– St. Alphonsus

Keep falling into the same sins? Pray!

“He who prays most receives most.”

– St. Alphonsus

Rather than provide a theological argument for the importance of (mental) prayer, I will rely on the authority of the Church and the saints. What they say about mental prayer, quite simply, is that it is the means for obtaining all good things: confidence, peace, joy, happiness, humility, conversion, virtue, and the crowning graces, namely, divine love and final perseverance, without which no one can be saved.

What is Mental Prayer?

“… a silent elevation and application of our mind and heart to God in order to offer Him our homages and to promote His glory by our advancement in virtue.” – Tanquerey 

Some simple steps for mental prayer:

1. Ask for the grace to pray well.

2. Put ourselves in the presence of God.

3. Resolve to pray for a certain period of time, despite temptations, dryness etc.

4. Make a firm resolution to overcome a particular sin, or to practice a particular virtue.

What do the saints say about mental prayer?

One cannot fail to make a firm resolution to pray more frequently (or at least more attentively) after having read the following words:

“Short of a miracle, a man who does not practice mental prayer will end up in mortal sin…

All the saints have become saints by mental prayer.”

– St. Alphonsus

Why is this so? Here is what St. Peter of Alacantara has to say about mental prayer:

“IN MENTAL PRAYER, THE SOUL IS

purified from its sins,

nourished with charity,

confirmed in faith,

and strengthened in hope;

the mind expands,

the affections dilate,

the heart is purified,

truth becomes evident;

temptation is conquered,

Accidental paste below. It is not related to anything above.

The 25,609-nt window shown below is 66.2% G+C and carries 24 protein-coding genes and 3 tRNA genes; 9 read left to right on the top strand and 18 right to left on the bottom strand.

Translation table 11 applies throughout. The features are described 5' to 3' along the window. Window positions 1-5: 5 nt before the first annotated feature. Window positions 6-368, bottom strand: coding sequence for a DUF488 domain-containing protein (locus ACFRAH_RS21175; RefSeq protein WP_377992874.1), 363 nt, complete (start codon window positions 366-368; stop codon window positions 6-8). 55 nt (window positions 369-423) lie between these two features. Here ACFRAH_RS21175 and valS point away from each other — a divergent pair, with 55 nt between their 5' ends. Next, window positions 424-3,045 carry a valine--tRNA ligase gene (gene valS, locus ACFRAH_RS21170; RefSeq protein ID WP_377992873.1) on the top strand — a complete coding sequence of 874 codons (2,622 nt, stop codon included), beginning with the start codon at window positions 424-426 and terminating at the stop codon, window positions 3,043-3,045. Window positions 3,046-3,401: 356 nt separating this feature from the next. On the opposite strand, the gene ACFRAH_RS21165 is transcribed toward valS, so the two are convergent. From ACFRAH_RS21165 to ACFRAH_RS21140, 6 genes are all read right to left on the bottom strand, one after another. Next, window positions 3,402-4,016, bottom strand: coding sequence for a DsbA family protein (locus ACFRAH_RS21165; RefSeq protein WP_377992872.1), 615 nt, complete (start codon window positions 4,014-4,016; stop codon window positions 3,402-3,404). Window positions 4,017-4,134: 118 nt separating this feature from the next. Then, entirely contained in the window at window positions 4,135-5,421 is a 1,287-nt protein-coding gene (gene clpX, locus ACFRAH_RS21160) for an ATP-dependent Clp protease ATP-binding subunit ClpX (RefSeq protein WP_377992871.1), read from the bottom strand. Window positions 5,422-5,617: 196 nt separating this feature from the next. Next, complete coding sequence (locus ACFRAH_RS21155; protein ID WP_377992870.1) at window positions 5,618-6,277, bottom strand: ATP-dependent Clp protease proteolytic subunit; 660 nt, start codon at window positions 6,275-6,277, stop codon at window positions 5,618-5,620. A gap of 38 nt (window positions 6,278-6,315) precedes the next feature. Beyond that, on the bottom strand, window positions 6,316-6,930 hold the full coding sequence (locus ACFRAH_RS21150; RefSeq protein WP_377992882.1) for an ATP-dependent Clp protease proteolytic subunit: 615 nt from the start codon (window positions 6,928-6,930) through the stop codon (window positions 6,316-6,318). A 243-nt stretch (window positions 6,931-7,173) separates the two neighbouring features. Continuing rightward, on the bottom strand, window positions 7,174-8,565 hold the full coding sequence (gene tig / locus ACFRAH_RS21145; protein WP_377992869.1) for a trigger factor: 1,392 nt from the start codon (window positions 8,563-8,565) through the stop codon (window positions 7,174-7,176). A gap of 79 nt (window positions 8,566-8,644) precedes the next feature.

sadness dispelled;

the senses are renovated;

drooping powers revive;

tepidity ceases;

the rust of vices disappears.

Out of mental prayer issues forth, like living sparks, those desires of heaven which the soul conceives when inflamed with the fire of divine love. Sublime is the excellence of mental prayer, great are its privileges; to mental prayer heaven is opened; to mental prayer heavenly secrets are manifested and the ear of God [is] ever attentive.”

“By the efficacy of mental prayer temptation is banished, sadness is driven away, lost virtue is restored, fervor which has grown cold is excited, and the lovely flame of divine love is augmented.” – St. Laurence Justinian

“When one does not love prayer, it is morally impossible for him to resist his passions.” – St. Alphonsus

Many more quotes could be added, but these are sufficient. Here are some further tips for overcoming sin, discouragement and unhappiness:

“In the spiritual life, one must always go on pushing ahead and never go backwards; if not, the same things happens to a boat which when it loses headway gets blown backwards with the wind.” – St. Padre Pio

“Impregnate yourself with humility, and you will soon find that all other virtues will follow without any effort on your part.” – Fr. Cajetan

“God requires of us only strong resolutions; he himself will do the rest.” – St. Teresa of Avila

” How much soever you have advanced here below, you err if you think your vices are not only suppressed, but dead.” – St. Bernard

“So long as we tackle all our troubles ourselves, we shall be always worried and tired, and Our Lord will leave us to our own devices; but when we leave everything to Him, He will look after all our troubles Himself. … . I am not just speaking of temporal things, but also of spiritual ones.” – St. Francis de Sales

“If you say the Holy Rosary every day, with a spirit of faith and love, our Lady will make sure she leads you very far along her Son’s path.” St. Josemaria Escriva

” A prayer in which a person is not aware of Whom he is speaking to, what he is asking, who it is who is asking and of Whom, I don’t call prayer- however much the lips may move.” – St. Teresa of Avila

“We must not be upset by our imperfections; instead, we must recognize them and learn to combat them. And it is in fighting against our imperfections without being discouraged by them that our very perfection consists.”

– St. Francis de Sales